Archive for May 2015

Under transparency common sense, regulators agree to keep intelligence coming towards responders

After a near month long controversy, the US DOT regulators agreed not to weaken the disclosure of hazardous train movement data to the state emergency responders. It could have easily been done by the commercial rail executives, but was not.

Morning headline in the Philadelphia Inquirer reads ” U.S. won’t weaken oil-train public disclosure rules”. This federal policy reversal comes within two days following a hard hitting Inquirer editorial on the subject. PAUL NUSSBAUM, INQUIRER STAFF WRITER

Posted in paper on Saturday, May 30, 2015 image: http://media.philly.com/designimages/partnerIcon-Inquirer-2014.jpg

Responding to congressional and public criticism, federal regulators said Friday they would not weaken rules requiring certain disclosures about trains transporting crude oil and other hazardous materials.

The Inquirer reported this week that new oil-train rules issued May 7 – to go into effect in October – by the U.S. Department of Transportation would end a 2014 requirement for railroads to share information about large volumes of crude oil with state emergency-response commissions.

Oil-train safety in Philly will NOT be kept secret

The DOT pre-existing rule “will remain in full force and effect until further notice while the agency considers options for codifying the May 2014 disclosure requirement on a permanent basis,” the agency now says.

DOT admits that “transparency is a critical piece of the federal government’s comprehensive approach to safety”

The federal DOT agency said it supported “the public disclosure of this information to the extent allowed by applicable state, local, and tribal laws.”

U.S. Sen. Robert P. Casey (D., Pa.) told the news press that he was pleased by the agency’s decision. “First responders who risk their lives when trains derail deserve to know what chemicals they could be dealing with when they get to the scene,” Casey said.

Sent from Jim Blaze’s iPad

The Economist With Disruptive thinking about decision making and the value of a life

Economist Richards Thaler is today the president of the American Economic Association, and a perennial candidate for the Nobel. To his fellow economists, Thaler’s way of thinking during his career has been wildly disruptive compared to classical economists.

http://www.bloombergview.com/articles/2015-05-29/richard-thaler-the-economist-who-realized-how-crazy-we-are

Selected observations: from the book: “The Economist Who Realized How Crazy We Are” By Michael Lewis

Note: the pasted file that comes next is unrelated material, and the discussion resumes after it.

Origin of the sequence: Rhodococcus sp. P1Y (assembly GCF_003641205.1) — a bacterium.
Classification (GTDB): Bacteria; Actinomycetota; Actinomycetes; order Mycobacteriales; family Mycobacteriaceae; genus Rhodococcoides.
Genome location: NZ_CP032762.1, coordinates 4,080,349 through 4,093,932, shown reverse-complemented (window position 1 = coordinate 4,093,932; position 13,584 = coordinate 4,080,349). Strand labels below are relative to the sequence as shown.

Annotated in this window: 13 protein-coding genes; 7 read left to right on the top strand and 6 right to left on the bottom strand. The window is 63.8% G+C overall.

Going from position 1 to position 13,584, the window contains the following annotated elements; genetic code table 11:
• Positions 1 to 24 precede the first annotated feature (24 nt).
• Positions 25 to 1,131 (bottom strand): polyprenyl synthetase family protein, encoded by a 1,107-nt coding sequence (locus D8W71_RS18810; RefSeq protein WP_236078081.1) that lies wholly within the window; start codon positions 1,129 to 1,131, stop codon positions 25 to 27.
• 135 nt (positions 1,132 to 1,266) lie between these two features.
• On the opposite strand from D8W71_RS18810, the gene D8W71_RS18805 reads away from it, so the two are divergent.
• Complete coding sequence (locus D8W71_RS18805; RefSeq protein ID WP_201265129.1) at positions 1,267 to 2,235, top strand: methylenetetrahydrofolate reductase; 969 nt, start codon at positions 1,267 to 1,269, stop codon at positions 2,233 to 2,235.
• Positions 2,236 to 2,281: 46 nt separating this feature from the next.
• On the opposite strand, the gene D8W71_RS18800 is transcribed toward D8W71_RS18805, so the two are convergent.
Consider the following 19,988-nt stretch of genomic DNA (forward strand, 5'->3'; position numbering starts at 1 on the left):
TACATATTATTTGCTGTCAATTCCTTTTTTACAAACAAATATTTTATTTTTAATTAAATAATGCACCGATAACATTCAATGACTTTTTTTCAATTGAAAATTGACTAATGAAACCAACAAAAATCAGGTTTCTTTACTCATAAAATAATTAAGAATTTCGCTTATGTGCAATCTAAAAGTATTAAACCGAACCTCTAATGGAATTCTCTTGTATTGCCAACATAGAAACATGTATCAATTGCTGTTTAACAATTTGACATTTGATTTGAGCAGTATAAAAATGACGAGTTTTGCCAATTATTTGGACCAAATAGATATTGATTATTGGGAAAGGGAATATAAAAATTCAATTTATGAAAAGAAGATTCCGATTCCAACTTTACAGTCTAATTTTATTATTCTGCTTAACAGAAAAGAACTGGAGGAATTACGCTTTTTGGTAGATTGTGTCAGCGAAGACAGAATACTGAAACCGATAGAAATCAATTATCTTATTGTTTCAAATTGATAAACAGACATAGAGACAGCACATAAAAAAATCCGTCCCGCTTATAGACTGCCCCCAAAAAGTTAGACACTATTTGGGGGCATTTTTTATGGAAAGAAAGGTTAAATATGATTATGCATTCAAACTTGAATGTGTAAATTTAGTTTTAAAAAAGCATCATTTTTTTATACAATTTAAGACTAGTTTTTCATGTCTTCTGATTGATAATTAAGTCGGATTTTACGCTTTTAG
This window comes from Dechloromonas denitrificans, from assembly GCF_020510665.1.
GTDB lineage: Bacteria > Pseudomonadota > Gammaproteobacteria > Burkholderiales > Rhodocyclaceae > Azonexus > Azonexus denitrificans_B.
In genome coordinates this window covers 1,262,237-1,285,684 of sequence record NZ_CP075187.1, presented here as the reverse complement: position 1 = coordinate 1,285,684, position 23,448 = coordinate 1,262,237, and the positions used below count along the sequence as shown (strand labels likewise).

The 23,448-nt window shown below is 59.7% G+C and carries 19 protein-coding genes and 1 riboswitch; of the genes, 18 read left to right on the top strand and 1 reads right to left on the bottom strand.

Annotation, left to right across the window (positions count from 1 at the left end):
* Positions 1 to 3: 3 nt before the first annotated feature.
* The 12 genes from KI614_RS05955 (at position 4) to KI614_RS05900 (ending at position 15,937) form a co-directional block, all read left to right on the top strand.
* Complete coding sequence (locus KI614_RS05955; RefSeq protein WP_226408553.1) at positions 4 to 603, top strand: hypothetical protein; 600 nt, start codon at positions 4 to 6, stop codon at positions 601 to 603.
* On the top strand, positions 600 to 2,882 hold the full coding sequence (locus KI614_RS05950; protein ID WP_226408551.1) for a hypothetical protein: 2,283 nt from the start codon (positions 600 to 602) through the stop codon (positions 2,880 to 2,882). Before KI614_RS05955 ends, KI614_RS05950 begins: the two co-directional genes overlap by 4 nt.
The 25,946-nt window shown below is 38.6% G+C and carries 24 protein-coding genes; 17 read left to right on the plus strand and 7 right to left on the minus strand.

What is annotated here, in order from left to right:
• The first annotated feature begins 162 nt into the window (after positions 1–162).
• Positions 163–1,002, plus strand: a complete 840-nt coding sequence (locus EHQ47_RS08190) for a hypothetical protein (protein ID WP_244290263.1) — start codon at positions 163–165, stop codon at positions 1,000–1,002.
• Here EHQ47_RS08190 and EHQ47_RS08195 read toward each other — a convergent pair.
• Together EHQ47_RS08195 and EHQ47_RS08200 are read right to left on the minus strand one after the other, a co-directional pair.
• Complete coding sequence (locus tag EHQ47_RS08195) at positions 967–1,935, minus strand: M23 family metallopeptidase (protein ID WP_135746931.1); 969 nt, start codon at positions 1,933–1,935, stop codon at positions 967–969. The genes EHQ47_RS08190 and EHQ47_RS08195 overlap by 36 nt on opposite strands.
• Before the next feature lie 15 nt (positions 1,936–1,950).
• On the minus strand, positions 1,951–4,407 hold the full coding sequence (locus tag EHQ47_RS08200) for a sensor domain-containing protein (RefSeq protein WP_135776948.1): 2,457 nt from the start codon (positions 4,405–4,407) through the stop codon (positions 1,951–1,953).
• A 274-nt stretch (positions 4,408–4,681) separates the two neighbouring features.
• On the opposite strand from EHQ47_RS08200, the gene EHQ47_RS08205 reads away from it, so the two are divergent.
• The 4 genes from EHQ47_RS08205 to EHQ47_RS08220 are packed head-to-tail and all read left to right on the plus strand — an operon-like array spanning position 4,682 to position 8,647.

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“The biggest upheavals have come in industries in which managers have always made decisions more or less by gut instinct: political campaigns, health care, military campaigns, professional sports.”

The obvious cause of the turmoil is the availability of ever-cheaper computing power: People looking for an edge in any business can now gather and analyze all sorts of previously unobtainable or unanalyzable data.

But does more data trump the expertise of managers?

People (even experts) and industries (even old ones) can make big, systematic mistakes.

There’s now a fairly long list of intellectuals responsible for the spread of this subversive idea. Somewhere near the top of it is the economist Richard Thaler, who has just published an odd and interesting professional memoir, “Misbehaving.”

Thaler is the president of the American Economic Association, and a perennial candidate for the Nobel. His rise may be just another example of the power of human misjudgment. Or he might be onto something. Either way, he’s been wildly disruptive.

The author Michael Lewis had a book out on Thaler’s career as an economist.

It’s interesting because it tells the story not just of Thaler’s career but also of the field of behavioral economics —

That is the study of actual human beings making decisions rather than overview of rational optimization as classical economic theory.

For a surprisingly long time behavioral economics wasn’t much more than a bunch of weird observations made by Richard Thaler, more or less to himself.

What he calls his “first heretical thoughts” occurred in graduate school, while writing his thesis. HOW TO VALUE a LIFE? Thaler set out to determine how to value a human life — so that, say, the government might decide how much to spend on some life-saving highway improvement.

Or a railroad on PTC.

Thaler collected behavior evidence that people answer this value of life question implicitly, every day, when they accept money for a greater chance of dying on the job. “Suppose I could get data on the death rates of various occupations, including dangerous ones like mining, logging and skyscraper window washing, and safer ones like farming, shop keeping and low rise window washing” reports Thaler. “The risky jobs should pay more than the less risky ones: otherwise why would anyone do them?” Using wage data, and an actuarial table of mortality rates in those jobs, he was able to work out what people needed to be paid to risk their life.

Thaler calculated that the current implied value of an American life is $7 million.